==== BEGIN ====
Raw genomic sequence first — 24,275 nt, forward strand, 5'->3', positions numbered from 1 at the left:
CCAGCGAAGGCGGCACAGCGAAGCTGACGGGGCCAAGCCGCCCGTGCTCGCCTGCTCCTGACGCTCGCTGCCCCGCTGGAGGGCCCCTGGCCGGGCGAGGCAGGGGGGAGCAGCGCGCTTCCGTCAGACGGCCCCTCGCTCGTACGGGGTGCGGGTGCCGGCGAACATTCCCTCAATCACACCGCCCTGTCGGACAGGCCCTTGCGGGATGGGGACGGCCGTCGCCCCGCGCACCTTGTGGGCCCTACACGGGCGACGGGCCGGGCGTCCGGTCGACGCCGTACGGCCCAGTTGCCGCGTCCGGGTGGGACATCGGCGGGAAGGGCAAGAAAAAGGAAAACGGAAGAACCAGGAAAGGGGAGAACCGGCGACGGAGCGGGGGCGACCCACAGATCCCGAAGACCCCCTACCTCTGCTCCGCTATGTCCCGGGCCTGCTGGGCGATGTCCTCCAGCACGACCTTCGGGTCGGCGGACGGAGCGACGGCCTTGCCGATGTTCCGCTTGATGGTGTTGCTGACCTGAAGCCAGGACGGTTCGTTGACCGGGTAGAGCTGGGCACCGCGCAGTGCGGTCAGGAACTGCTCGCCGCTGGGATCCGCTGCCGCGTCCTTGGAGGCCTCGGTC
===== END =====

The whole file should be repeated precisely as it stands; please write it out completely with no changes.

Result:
Raw genomic sequence first — 24,275 nt, forward strand, 5'->3', positions numbered from 1 at the left:
CCAGCGAAGGCGGCACAGCGAAGCTGACGGGGCCAAGCCGCCCGTGCTCGCCTGCTCCTGACGCTCGCTGCCCCGCTGGAGGGCCCCTGGCCGGGCGAGGCAGGGGGGAGCAGCGCGCTTCCGTCAGACGGCCCCTCGCTCGTACGGGGTGCGGGTGCCGGCGAACATTCCCTCAATCACACCGCCCTGTCGGACAGGCCCTTGCGGGATGGGGACGGCCGTCGCCCCGCGCACCTTGTGGGCCCTACACGGGCGACGGGCCGGGCGTCCGGTCGACGCCGTACGGCCCAGTTGCCGCGTCCGGGTGGGACATCGGCGGGAAGGGCAAGAAAAAGGAAAACGGAAGAACCAGGAAAGGGGAGAACCGGCGACGGAGCGGGGGCGACCCACAGATCCCGAAGACCCCCTACCTCTGCTCCGCTATGTCCCGGGCCTGCTGGGCGATGTCCTCCAGCACGACCTTCGGGTCGGCGGACGGAGCGACGGCCTTGCCGATGTTCCGCTTGATGGTGTTGCTGACCTGAAGCCAGGACGGTTCGTTGACCGGGTAGAGCTGGGCACCGCGCAGTGCGGTCAGGAACTGCTCGCCGCTGGGATCCGCTGCCGCGTCCTTGGAGGCCTCGGTC